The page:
Tomlinson v. Hershey, 95 F. Supp. 72 (E.D. Pa. 1949)
February 17, 1949
HERSHEY, Director of Selective Service, et al.
United States District Court E. D. Pennsylvania.
*73 James K. Baker, Philadelphia, Pa., Franklin H. Williams, New York City, for plaintiff.
Gerald A. Gleeson, U. S. Atty., Edward A. Kallick, Asst. U. S. Atty., Philadelphia, Pa., for defendants.
GANEY, District Judge.
This is a motion to dismiss a complaint, for an injunction and declaratory judgment. The defendants contend in the motion to dismiss that Lewis B. Hershey, Director of Selective Service at Washington, D.C., as well as Henry M. Gross, State Director at Harrisburg, Major General Leonard J. Gerow, Commanding General, Second Army, Ft. George Mead, Maryland, are improper parties before the court inasmuch as they have not been previously served under Rules 4(d) (4) and (5) of the Rules of Civil Procedure, 28 U. S.C.A. This portion of the motion is well taken.
With respect to the Draft Board and Major Dorsey H. Cullen, service was properly made and they are proper parties before the court. This court cannot say on a motion to dismiss that Major Dorsey H. Cullen is an improper party as being only a subordinate to the Secretary of the Army, who they maintain should be joined as an indispensable party, as the limits of the authority of Major Cullen as a commanding officer are not before the court, by way of any testimony.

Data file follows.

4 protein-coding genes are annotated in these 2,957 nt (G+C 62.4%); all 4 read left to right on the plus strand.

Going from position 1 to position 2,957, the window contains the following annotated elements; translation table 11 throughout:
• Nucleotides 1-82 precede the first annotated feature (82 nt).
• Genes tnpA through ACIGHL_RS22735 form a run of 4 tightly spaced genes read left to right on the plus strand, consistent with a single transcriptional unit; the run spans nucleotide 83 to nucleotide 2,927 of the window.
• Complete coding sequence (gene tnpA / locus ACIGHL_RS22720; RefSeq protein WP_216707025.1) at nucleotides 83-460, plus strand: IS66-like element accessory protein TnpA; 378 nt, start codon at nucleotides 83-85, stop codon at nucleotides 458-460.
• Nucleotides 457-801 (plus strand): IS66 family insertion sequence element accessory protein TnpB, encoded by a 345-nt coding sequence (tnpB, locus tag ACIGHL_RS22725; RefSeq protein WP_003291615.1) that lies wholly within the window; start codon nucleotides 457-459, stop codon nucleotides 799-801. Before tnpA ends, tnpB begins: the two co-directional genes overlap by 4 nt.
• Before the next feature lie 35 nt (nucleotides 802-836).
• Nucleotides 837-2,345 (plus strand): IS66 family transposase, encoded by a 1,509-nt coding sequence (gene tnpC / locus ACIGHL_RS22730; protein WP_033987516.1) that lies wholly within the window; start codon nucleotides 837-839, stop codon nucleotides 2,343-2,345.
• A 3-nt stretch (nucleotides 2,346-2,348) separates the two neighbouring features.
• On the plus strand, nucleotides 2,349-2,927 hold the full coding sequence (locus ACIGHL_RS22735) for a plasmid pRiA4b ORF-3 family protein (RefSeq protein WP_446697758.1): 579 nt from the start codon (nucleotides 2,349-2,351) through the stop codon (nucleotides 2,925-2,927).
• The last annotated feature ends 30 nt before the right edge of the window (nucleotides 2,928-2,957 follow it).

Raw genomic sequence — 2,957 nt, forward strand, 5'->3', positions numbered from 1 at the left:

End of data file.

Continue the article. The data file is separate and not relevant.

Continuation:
The motion to dismiss must be denied for the reason that paragraph 11 of the complaint sets forth that the plaintiff petitioned the Board on the 11th day of December, 1948 within ten days from the date he was notified of his classification of his request for a deferment until such time as certain assurances were given to him with reference to segregation. This request for deferment as far as the pleadings show, was never acted upon and he never heard therefrom until he was ordered to report for induction on the morning of December 28, 1948. It would seem to the court that the defendant Board here should have disposed of this application and given plaintiff a hearing or at least his request should have been acted upon by the Board and either granted or denied, for as it is averred in the complaint it might well be construed as a matter upon which the Board should have acted and having failed to so do, all orders issued by it thereafter, were invalid, and hence the order to report for induction could be so construed.
Accordingly the defendants' motion for dismissal is denied.